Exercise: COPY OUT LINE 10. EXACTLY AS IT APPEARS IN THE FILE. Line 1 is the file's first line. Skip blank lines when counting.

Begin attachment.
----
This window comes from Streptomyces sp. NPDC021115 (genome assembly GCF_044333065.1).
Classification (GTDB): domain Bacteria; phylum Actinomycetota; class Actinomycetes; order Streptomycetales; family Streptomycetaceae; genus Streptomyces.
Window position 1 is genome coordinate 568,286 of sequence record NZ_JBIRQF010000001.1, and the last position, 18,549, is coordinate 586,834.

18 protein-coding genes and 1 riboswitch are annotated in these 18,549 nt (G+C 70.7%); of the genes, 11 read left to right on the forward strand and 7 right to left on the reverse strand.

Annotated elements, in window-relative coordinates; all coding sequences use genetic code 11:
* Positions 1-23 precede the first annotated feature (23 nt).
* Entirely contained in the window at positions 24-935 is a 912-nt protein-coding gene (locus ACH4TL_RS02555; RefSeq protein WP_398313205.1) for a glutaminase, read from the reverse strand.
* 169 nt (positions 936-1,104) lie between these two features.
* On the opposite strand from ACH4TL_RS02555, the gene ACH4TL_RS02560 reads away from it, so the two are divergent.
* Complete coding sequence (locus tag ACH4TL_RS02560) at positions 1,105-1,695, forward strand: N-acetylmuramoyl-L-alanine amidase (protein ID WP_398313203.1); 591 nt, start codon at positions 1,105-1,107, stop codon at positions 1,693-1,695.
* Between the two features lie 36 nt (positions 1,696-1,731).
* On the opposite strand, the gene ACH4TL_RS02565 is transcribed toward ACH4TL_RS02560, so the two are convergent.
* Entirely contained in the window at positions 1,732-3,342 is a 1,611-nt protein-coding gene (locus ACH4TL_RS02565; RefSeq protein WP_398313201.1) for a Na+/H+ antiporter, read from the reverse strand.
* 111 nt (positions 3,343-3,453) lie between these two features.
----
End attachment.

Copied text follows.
* Complete coding sequence (locus tag ACH4TL_RS02560) at positions 1,105-1,695, forward strand: N-acetylmuramoyl-L-alanine amidase (protein ID WP_398313203.1); 591 nt, start codon at positions 1,105-1,107, stop codon at positions 1,693-1,695.